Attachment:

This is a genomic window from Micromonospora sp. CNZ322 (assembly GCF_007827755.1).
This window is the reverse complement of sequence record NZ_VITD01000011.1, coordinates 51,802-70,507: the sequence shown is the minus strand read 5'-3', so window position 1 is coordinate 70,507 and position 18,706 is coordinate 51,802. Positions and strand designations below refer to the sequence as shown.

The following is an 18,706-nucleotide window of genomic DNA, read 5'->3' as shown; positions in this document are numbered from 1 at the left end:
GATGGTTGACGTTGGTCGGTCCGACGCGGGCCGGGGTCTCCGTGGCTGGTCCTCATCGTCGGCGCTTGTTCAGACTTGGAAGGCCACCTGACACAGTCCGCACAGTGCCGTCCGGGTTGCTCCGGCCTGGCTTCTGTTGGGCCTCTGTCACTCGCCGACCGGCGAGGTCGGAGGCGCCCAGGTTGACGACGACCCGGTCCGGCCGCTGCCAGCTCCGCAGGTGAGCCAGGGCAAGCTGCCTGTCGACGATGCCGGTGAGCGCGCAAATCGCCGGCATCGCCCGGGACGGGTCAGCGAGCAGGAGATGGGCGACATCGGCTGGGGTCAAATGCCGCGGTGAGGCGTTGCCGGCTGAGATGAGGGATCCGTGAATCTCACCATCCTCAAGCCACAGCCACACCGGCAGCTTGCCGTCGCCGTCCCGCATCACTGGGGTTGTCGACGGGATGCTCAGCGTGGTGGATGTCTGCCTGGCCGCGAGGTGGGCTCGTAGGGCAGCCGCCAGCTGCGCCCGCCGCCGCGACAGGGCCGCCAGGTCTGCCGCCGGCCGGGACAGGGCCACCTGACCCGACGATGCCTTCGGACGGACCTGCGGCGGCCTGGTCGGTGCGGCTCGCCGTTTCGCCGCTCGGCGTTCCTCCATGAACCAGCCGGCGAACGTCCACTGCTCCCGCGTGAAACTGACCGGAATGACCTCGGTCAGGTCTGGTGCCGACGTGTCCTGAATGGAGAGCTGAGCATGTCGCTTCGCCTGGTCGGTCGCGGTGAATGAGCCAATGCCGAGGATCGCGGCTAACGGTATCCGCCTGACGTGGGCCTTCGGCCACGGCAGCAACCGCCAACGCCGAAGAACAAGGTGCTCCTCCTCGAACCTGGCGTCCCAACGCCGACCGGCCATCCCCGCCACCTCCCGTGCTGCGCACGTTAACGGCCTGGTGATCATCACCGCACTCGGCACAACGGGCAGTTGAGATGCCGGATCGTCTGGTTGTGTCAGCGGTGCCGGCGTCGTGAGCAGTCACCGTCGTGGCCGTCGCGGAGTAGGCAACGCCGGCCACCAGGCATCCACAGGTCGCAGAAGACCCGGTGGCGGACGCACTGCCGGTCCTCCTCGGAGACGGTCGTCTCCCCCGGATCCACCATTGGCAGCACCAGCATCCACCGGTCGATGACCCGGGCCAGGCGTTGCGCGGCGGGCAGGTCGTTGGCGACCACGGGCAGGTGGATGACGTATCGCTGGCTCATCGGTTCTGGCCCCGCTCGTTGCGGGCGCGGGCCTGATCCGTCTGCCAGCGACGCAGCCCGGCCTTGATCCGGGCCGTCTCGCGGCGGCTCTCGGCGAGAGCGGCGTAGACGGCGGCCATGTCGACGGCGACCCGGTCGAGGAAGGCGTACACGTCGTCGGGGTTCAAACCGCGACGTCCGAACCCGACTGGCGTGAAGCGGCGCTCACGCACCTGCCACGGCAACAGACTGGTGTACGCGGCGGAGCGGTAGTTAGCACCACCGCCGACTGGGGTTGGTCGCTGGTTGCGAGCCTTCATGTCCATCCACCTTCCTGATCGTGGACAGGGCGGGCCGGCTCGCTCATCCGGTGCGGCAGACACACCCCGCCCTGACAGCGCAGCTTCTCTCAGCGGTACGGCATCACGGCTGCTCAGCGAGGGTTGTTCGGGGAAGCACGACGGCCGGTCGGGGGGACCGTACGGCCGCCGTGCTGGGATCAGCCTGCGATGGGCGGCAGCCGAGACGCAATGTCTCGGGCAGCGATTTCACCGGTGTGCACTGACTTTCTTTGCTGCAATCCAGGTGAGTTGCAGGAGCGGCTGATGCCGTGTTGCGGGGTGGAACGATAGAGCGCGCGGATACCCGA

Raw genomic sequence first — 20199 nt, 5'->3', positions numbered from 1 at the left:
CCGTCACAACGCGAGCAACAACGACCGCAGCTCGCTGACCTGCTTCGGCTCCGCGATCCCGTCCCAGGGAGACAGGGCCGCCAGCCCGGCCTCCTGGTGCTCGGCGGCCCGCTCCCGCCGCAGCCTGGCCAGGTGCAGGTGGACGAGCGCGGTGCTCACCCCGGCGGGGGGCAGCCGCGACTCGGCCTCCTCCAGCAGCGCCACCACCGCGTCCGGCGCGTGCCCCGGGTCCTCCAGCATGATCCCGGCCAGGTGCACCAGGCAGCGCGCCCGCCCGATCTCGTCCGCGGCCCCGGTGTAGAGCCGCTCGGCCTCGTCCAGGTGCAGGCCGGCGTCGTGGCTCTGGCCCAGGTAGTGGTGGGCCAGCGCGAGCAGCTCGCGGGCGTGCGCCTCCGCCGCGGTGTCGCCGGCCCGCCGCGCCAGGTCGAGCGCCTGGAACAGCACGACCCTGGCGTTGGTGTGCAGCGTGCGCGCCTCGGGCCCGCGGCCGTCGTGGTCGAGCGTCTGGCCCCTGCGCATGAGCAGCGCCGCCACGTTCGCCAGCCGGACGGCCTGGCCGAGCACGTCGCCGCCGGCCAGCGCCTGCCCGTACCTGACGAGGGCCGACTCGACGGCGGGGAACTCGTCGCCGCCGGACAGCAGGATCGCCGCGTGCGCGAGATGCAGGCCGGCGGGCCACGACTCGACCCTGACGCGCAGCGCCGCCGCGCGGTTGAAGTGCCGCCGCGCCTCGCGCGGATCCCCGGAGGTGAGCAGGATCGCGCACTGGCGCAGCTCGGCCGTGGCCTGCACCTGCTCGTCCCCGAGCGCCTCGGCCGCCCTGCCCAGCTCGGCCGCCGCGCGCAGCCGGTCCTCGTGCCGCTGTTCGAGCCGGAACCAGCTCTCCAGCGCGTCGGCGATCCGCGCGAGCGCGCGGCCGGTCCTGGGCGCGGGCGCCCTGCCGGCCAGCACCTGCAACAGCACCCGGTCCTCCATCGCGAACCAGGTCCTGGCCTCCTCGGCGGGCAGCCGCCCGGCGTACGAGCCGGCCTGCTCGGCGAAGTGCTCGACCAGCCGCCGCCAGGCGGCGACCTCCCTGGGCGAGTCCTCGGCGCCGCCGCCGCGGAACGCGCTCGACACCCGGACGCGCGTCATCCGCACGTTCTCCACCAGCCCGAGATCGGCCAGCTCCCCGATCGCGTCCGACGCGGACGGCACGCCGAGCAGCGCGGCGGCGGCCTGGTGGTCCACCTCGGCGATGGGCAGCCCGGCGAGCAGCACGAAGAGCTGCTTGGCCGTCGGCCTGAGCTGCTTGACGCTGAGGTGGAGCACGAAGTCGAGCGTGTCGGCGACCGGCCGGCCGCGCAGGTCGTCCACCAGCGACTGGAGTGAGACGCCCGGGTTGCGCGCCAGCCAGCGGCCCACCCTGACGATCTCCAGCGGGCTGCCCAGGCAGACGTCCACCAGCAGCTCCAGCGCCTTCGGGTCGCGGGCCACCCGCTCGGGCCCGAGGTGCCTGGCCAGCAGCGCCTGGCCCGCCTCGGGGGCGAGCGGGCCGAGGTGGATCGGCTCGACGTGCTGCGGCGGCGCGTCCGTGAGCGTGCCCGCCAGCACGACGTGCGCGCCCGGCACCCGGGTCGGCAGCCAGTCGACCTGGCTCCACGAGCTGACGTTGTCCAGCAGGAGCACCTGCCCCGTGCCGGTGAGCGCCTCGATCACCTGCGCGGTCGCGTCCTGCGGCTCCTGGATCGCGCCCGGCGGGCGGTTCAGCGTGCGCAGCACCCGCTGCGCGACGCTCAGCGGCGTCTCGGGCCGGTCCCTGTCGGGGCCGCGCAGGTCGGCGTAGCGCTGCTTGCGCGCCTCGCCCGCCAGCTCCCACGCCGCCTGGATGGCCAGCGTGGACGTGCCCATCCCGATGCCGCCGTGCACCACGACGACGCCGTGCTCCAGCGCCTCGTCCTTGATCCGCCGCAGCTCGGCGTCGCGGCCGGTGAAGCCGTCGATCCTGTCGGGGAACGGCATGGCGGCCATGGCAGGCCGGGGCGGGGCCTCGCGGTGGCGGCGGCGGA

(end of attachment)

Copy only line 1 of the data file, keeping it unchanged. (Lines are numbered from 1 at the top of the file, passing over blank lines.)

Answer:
This is a genomic window from Micromonospora sp. CNZ322 (assembly GCF_007827755.1).